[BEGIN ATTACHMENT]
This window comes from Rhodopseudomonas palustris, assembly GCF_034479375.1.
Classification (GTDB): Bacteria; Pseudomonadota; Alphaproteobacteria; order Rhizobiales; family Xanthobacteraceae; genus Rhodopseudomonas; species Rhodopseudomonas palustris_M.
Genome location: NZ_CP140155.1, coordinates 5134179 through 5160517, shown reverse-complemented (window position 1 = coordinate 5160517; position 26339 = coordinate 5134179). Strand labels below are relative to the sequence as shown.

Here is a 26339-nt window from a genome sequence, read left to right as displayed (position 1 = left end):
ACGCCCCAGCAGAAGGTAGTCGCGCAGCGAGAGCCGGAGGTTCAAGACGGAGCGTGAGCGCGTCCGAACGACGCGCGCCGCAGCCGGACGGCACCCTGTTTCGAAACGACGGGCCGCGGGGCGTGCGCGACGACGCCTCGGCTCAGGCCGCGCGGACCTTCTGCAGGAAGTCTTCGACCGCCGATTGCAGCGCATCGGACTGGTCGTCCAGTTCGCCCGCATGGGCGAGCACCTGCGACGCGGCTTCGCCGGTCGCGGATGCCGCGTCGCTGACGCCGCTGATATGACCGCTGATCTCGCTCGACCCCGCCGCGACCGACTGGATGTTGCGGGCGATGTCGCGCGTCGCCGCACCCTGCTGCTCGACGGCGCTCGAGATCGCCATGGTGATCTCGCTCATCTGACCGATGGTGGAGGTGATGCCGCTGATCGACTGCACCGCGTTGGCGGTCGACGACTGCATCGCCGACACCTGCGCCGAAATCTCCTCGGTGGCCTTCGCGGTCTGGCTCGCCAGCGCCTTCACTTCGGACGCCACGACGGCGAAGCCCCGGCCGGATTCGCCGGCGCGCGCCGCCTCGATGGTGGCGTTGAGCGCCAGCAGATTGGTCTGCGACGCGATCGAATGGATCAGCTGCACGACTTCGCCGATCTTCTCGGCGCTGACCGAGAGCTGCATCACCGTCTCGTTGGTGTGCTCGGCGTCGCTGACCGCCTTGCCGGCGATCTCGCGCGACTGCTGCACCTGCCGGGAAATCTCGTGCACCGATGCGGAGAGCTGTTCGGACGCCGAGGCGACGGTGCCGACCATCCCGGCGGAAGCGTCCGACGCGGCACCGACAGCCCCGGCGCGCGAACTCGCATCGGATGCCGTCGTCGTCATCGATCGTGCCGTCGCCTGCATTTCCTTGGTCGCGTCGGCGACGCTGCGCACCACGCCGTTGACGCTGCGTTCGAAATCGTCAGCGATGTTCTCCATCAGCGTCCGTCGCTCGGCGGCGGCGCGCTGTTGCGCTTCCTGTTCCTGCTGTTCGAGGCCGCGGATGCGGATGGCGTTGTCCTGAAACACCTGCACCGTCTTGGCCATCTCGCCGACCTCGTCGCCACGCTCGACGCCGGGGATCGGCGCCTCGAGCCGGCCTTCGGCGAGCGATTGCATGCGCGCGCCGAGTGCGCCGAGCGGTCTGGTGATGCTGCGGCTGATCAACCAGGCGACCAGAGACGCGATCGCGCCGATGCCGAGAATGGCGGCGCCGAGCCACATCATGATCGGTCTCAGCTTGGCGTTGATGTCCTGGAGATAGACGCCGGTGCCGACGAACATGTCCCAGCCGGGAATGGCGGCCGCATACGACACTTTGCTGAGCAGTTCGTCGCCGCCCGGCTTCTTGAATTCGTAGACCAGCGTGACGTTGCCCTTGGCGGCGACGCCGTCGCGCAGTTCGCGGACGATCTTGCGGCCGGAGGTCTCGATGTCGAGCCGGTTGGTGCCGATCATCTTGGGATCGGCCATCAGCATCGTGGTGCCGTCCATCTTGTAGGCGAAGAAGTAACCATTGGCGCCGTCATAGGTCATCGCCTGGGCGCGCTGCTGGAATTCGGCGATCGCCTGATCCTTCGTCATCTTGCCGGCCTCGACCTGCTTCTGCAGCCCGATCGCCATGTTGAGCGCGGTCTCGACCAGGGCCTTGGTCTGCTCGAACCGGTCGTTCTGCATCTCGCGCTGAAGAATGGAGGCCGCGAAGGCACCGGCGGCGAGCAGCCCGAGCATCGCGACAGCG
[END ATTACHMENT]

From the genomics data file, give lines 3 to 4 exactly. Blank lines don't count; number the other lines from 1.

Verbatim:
Genome location: NZ_CP140155.1, coordinates 5134179 through 5160517, shown reverse-complemented (window position 1 = coordinate 5160517; position 26339 = coordinate 5134179). Strand labels below are relative to the sequence as shown.

Here is a 26339-nt window from a genome sequence, read left to right as displayed (position 1 = left end):